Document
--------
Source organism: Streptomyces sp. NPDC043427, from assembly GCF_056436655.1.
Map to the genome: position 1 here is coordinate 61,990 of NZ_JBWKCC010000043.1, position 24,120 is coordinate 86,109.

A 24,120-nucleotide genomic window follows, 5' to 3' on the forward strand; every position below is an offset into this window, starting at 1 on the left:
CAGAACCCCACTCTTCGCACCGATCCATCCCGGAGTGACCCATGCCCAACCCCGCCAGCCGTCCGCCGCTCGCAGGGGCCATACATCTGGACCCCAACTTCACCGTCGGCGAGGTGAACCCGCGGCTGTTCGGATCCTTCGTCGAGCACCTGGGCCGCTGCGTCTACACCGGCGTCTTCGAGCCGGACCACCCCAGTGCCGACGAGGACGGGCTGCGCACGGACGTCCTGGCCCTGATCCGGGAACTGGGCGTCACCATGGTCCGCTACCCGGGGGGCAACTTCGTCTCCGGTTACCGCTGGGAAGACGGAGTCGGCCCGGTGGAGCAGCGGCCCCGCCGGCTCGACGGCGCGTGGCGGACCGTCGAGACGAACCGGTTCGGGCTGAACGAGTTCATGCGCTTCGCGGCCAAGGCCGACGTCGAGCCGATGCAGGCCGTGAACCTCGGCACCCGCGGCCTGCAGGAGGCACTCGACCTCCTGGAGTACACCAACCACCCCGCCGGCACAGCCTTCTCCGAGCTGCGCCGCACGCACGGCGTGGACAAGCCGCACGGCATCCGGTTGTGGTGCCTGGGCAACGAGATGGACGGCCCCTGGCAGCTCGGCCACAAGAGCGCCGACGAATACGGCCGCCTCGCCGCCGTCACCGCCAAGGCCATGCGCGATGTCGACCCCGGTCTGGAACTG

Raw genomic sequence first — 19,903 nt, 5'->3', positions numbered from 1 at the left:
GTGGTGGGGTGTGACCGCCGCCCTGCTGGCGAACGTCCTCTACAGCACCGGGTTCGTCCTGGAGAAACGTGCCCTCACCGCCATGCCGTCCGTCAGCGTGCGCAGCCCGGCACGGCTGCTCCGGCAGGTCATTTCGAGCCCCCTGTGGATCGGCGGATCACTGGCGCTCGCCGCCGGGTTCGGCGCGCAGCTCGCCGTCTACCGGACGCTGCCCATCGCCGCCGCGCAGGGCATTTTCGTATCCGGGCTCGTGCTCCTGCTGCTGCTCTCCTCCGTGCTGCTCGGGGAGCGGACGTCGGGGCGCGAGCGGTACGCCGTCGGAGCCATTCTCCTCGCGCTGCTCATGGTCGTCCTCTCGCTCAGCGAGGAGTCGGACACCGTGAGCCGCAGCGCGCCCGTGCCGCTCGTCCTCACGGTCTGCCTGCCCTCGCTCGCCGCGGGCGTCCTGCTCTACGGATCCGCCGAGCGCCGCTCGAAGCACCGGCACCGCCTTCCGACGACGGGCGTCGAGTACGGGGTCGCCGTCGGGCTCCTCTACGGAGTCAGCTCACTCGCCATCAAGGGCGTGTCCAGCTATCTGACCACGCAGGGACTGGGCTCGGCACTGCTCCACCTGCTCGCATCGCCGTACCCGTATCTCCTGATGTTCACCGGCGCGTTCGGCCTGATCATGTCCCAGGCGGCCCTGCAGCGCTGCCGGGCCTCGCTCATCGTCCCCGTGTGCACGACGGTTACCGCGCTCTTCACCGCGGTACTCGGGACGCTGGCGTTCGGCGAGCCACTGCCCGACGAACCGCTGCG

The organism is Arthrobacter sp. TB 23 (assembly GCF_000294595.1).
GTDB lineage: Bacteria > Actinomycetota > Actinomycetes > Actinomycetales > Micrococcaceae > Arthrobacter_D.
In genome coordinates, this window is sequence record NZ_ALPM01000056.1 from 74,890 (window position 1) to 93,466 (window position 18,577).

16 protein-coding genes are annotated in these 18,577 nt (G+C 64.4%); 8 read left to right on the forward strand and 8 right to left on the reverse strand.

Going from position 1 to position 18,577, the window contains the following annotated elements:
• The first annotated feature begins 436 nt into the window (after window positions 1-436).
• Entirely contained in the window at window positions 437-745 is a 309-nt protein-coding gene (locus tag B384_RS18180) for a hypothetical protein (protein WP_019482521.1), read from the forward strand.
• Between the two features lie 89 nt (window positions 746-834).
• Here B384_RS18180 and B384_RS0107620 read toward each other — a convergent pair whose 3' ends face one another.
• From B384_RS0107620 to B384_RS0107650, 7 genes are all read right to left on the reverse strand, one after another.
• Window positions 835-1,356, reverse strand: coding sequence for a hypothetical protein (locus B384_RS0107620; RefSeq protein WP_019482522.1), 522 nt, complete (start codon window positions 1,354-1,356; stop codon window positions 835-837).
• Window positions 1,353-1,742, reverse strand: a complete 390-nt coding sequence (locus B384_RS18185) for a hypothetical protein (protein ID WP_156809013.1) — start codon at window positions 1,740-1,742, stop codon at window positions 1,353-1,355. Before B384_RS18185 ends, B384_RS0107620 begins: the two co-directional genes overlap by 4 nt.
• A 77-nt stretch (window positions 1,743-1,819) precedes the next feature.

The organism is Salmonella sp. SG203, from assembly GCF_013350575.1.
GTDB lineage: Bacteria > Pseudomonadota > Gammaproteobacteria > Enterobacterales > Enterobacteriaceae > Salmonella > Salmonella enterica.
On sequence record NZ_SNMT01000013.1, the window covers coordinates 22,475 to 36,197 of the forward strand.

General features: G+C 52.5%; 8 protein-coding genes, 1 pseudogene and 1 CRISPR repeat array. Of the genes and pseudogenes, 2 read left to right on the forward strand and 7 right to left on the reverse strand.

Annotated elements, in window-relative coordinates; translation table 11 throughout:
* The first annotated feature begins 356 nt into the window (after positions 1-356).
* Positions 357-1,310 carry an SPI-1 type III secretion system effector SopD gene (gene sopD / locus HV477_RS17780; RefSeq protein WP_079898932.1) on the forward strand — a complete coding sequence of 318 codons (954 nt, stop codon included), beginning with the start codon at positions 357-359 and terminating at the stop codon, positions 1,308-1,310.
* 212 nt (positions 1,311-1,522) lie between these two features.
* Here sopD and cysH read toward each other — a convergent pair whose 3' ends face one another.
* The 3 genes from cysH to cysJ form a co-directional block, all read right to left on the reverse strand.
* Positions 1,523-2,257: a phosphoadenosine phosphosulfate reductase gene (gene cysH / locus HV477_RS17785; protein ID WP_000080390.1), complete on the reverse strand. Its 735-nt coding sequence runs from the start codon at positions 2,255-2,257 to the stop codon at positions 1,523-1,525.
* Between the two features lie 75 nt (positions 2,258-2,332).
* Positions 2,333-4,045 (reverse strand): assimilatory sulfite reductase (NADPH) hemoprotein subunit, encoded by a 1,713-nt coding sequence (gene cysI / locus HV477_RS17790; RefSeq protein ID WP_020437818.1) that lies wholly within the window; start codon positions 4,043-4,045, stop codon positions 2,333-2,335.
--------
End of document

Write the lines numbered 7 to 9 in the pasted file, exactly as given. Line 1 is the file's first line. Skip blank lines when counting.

The organism is Arthrobacter sp. TB 23 (assembly GCF_000294595.1).
GTDB lineage: Bacteria > Actinomycetota > Actinomycetes > Actinomycetales > Micrococcaceae > Arthrobacter_D.
In genome coordinates, this window is sequence record NZ_ALPM01000056.1 from 74,890 (window position 1) to 93,466 (window position 18,577).